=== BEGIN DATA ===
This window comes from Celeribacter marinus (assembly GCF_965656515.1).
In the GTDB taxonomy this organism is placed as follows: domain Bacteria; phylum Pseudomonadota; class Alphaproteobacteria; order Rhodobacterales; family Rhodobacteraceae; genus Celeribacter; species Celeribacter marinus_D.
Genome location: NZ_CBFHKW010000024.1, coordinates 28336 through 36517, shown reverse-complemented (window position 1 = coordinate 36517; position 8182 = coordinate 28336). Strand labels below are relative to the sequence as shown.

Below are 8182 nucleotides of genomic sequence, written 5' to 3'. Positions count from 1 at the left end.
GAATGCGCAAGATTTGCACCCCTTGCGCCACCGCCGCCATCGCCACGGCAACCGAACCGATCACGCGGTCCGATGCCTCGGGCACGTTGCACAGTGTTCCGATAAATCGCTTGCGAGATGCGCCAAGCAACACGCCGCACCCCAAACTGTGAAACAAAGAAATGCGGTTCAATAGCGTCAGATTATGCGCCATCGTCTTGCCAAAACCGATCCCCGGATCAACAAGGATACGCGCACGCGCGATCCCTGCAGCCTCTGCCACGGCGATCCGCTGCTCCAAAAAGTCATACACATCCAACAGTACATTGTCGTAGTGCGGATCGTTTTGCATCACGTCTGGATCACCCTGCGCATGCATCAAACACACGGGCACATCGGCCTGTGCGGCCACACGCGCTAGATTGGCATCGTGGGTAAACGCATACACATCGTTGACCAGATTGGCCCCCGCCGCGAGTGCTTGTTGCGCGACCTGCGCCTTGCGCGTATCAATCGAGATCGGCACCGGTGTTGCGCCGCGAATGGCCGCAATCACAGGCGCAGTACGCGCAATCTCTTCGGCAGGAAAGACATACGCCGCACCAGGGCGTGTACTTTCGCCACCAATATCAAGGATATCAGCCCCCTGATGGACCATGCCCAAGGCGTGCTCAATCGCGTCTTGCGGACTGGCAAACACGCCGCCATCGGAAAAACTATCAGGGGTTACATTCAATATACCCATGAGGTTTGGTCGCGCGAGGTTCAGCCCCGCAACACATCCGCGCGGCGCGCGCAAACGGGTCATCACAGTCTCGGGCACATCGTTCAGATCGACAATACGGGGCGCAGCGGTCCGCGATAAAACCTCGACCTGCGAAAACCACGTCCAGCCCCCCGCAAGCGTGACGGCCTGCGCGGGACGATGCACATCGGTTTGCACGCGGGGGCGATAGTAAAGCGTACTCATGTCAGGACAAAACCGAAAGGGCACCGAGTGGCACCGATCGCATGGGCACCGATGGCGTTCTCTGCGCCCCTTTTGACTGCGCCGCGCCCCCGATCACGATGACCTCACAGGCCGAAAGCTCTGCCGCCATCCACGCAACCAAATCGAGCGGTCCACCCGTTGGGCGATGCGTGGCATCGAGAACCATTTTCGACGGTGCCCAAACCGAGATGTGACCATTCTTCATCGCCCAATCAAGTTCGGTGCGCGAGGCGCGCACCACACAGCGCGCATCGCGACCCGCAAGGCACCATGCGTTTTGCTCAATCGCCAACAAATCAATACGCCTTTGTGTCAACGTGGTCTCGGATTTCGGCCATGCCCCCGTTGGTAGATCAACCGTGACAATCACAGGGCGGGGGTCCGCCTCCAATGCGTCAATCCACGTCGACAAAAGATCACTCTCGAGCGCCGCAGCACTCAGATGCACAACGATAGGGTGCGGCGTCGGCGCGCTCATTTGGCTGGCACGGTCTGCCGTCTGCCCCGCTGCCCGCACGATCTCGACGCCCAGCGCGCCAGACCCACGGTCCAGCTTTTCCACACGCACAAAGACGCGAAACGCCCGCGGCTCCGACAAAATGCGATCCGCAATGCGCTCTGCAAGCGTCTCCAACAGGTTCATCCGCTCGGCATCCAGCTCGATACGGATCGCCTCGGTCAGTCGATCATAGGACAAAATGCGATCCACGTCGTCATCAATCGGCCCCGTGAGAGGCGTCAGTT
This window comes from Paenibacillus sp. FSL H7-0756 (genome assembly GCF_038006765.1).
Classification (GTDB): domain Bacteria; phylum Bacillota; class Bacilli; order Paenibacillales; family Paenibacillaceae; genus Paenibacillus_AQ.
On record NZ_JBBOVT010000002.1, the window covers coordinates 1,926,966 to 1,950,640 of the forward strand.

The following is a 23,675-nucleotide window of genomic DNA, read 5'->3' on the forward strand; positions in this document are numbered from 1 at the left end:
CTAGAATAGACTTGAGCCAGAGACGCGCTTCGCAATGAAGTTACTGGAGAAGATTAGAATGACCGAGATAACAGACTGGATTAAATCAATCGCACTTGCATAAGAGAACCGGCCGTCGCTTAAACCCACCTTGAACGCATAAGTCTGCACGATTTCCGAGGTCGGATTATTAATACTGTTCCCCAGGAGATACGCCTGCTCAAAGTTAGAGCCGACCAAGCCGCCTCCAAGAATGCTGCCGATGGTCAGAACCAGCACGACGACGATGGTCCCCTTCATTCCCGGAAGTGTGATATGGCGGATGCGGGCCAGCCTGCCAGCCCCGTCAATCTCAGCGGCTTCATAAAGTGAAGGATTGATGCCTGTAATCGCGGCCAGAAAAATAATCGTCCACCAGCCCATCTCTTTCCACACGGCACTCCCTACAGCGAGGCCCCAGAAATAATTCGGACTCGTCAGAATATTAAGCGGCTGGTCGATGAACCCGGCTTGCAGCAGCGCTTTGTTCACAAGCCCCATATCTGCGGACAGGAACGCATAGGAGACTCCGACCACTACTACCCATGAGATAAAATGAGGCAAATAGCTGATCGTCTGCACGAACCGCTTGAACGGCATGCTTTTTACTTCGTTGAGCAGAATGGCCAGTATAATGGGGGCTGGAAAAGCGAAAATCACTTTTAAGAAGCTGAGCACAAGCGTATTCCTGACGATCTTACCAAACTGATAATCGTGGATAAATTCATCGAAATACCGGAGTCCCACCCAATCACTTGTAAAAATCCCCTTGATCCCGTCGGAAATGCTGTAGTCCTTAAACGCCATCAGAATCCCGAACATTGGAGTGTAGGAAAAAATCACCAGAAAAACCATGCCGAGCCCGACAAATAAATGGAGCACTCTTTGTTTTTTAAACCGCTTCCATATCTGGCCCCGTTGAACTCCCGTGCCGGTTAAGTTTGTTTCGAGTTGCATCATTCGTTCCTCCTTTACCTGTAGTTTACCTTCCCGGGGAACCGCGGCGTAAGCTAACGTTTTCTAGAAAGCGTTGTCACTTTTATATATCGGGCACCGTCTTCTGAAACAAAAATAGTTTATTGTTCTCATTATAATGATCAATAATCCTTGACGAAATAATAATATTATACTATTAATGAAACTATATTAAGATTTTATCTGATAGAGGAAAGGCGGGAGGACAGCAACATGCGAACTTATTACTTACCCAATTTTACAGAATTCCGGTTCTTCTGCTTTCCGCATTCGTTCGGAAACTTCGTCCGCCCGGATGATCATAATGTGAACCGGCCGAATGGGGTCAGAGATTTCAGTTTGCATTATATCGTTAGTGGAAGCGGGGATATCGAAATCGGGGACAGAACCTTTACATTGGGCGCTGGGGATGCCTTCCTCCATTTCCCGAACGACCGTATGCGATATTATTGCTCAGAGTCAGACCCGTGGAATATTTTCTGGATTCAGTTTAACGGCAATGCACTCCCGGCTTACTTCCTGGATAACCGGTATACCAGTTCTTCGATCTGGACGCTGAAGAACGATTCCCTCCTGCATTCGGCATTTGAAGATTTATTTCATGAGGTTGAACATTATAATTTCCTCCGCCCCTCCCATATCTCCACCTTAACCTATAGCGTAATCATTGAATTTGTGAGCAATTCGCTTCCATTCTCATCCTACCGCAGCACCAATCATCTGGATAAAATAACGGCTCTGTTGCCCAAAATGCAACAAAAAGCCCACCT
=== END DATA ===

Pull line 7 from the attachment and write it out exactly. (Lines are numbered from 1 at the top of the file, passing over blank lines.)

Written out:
Classification (GTDB): domain Bacteria; phylum Bacillota; class Bacilli; order Paenibacillales; family Paenibacillaceae; genus Paenibacillus_AQ.